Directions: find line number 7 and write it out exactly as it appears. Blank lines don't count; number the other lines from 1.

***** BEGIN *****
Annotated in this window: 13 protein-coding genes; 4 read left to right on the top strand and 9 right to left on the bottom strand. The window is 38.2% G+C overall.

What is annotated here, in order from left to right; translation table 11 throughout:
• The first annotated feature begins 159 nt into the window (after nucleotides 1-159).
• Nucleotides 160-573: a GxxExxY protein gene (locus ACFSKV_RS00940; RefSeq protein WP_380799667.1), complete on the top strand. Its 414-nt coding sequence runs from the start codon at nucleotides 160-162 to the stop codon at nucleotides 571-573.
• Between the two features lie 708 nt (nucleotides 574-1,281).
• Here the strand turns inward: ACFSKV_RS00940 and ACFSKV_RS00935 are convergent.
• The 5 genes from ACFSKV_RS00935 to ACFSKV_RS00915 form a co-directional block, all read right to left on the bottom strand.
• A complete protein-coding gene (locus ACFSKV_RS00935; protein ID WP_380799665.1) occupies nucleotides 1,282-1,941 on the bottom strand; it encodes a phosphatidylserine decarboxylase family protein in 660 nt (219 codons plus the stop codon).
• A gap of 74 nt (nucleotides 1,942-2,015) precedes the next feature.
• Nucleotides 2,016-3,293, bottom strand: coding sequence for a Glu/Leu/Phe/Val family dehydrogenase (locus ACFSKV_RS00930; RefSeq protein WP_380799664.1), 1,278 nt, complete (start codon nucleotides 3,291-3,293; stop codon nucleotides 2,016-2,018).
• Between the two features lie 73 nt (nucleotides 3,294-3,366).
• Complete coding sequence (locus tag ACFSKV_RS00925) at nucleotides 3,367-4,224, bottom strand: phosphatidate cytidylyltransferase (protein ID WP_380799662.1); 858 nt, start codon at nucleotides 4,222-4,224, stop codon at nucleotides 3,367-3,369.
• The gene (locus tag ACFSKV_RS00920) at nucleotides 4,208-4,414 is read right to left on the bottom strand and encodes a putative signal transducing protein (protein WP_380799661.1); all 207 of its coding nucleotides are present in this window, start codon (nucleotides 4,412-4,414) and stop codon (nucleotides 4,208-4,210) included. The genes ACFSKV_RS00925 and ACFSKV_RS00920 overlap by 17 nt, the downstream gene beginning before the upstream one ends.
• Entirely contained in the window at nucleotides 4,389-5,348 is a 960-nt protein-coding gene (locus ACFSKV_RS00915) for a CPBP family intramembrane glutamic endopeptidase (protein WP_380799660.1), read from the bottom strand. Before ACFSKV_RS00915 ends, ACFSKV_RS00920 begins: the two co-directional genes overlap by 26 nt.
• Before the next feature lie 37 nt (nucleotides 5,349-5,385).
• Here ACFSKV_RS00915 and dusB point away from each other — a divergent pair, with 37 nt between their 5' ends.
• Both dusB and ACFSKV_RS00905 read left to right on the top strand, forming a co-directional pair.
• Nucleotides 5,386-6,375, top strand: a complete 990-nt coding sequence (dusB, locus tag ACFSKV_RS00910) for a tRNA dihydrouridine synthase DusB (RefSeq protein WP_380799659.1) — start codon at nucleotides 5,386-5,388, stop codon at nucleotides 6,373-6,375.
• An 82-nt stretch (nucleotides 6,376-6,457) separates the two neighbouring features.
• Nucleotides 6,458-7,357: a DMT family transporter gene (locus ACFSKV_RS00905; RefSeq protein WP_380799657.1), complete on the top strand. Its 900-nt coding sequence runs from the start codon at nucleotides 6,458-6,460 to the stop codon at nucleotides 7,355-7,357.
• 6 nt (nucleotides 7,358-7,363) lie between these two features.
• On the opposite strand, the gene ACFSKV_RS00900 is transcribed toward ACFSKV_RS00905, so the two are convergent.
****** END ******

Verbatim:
• The 5 genes from ACFSKV_RS00935 to ACFSKV_RS00915 form a co-directional block, all read right to left on the bottom strand.